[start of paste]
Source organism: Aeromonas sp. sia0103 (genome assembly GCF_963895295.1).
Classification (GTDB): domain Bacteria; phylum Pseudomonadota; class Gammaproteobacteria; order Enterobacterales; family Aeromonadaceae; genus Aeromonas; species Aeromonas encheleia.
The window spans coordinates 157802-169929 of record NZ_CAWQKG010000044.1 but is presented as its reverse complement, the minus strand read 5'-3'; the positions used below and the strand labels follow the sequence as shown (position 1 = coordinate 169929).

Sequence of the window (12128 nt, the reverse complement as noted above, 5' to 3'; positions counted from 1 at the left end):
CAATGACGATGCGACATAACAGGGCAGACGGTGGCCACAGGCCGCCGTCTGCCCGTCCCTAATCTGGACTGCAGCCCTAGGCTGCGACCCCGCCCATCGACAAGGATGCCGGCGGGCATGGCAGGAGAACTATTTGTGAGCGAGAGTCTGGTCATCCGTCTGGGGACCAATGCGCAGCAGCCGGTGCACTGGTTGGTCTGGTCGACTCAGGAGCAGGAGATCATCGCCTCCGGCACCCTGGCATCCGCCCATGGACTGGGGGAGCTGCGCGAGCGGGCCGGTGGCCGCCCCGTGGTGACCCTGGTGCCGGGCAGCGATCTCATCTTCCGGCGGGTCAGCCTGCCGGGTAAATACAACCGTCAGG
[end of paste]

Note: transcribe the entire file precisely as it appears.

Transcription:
Source organism: Aeromonas sp. sia0103 (genome assembly GCF_963895295.1).
Classification (GTDB): domain Bacteria; phylum Pseudomonadota; class Gammaproteobacteria; order Enterobacterales; family Aeromonadaceae; genus Aeromonas; species Aeromonas encheleia.
The window spans coordinates 157802-169929 of record NZ_CAWQKG010000044.1 but is presented as its reverse complement, the minus strand read 5'-3'; the positions used below and the strand labels follow the sequence as shown (position 1 = coordinate 169929).

Sequence of the window (12128 nt, the reverse complement as noted above, 5' to 3'; positions counted from 1 at the left end):
CAATGACGATGCGACATAACAGGGCAGACGGTGGCCACAGGCCGCCGTCTGCCCGTCCCTAATCTGGACTGCAGCCCTAGGCTGCGACCCCGCCCATCGACAAGGATGCCGGCGGGCATGGCAGGAGAACTATTTGTGAGCGAGAGTCTGGTCATCCGTCTGGGGACCAATGCGCAGCAGCCGGTGCACTGGTTGGTCTGGTCGACTCAGGAGCAGGAGATCATCGCCTCCGGCACCCTGGCATCCGCCCATGGACTGGGGGAGCTGCGCGAGCGGGCCGGTGGCCGCCCCGTGGTGACCCTGGTGCCGGGCAGCGATCTCATCTTCCGGCGGGTCAGCCTGCCGGGTAAATACAACCGTCAGG